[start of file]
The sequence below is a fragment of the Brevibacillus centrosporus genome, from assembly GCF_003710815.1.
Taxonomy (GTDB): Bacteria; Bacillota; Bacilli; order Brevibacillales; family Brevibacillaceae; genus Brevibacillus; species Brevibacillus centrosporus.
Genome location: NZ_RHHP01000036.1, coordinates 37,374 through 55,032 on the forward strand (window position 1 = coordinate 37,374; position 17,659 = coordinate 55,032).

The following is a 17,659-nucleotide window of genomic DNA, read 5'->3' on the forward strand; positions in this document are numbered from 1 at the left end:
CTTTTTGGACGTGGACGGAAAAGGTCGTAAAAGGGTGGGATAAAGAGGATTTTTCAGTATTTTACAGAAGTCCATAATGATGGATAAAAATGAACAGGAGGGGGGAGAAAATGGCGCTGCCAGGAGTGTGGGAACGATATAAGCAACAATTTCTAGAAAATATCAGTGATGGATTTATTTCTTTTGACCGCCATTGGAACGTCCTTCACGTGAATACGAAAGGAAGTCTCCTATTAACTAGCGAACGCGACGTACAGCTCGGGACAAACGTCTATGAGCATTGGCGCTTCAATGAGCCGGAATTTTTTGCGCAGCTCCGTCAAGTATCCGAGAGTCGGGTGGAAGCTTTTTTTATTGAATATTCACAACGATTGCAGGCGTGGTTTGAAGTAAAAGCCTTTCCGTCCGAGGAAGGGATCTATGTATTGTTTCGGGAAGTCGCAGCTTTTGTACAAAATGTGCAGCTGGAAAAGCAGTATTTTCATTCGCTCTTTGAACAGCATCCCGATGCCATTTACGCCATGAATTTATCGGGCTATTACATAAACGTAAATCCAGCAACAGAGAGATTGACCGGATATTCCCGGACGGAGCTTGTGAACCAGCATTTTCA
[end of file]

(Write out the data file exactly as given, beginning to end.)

The sequence below is a fragment of the Brevibacillus centrosporus genome, from assembly GCF_003710815.1.
Taxonomy (GTDB): Bacteria; Bacillota; Bacilli; order Brevibacillales; family Brevibacillaceae; genus Brevibacillus; species Brevibacillus centrosporus.
Genome location: NZ_RHHP01000036.1, coordinates 37,374 through 55,032 on the forward strand (window position 1 = coordinate 37,374; position 17,659 = coordinate 55,032).

The following is a 17,659-nucleotide window of genomic DNA, read 5'->3' on the forward strand; positions in this document are numbered from 1 at the left end:
CTTTTTGGACGTGGACGGAAAAGGTCGTAAAAGGGTGGGATAAAGAGGATTTTTCAGTATTTTACAGAAGTCCATAATGATGGATAAAAATGAACAGGAGGGGGGAGAAAATGGCGCTGCCAGGAGTGTGGGAACGATATAAGCAACAATTTCTAGAAAATATCAGTGATGGATTTATTTCTTTTGACCGCCATTGGAACGTCCTTCACGTGAATACGAAAGGAAGTCTCCTATTAACTAGCGAACGCGACGTACAGCTCGGGACAAACGTCTATGAGCATTGGCGCTTCAATGAGCCGGAATTTTTTGCGCAGCTCCGTCAAGTATCCGAGAGTCGGGTGGAAGCTTTTTTTATTGAATATTCACAACGATTGCAGGCGTGGTTTGAAGTAAAAGCCTTTCCGTCCGAGGAAGGGATCTATGTATTGTTTCGGGAAGTCGCAGCTTTTGTACAAAATGTGCAGCTGGAAAAGCAGTATTTTCATTCGCTCTTTGAACAGCATCCCGATGCCATTTACGCCATGAATTTATCGGGCTATTACATAAACGTAAATCCAGCAACAGAGAGATTGACCGGATATTCCCGGACGGAGCTTGTGAACCAGCATTTTCA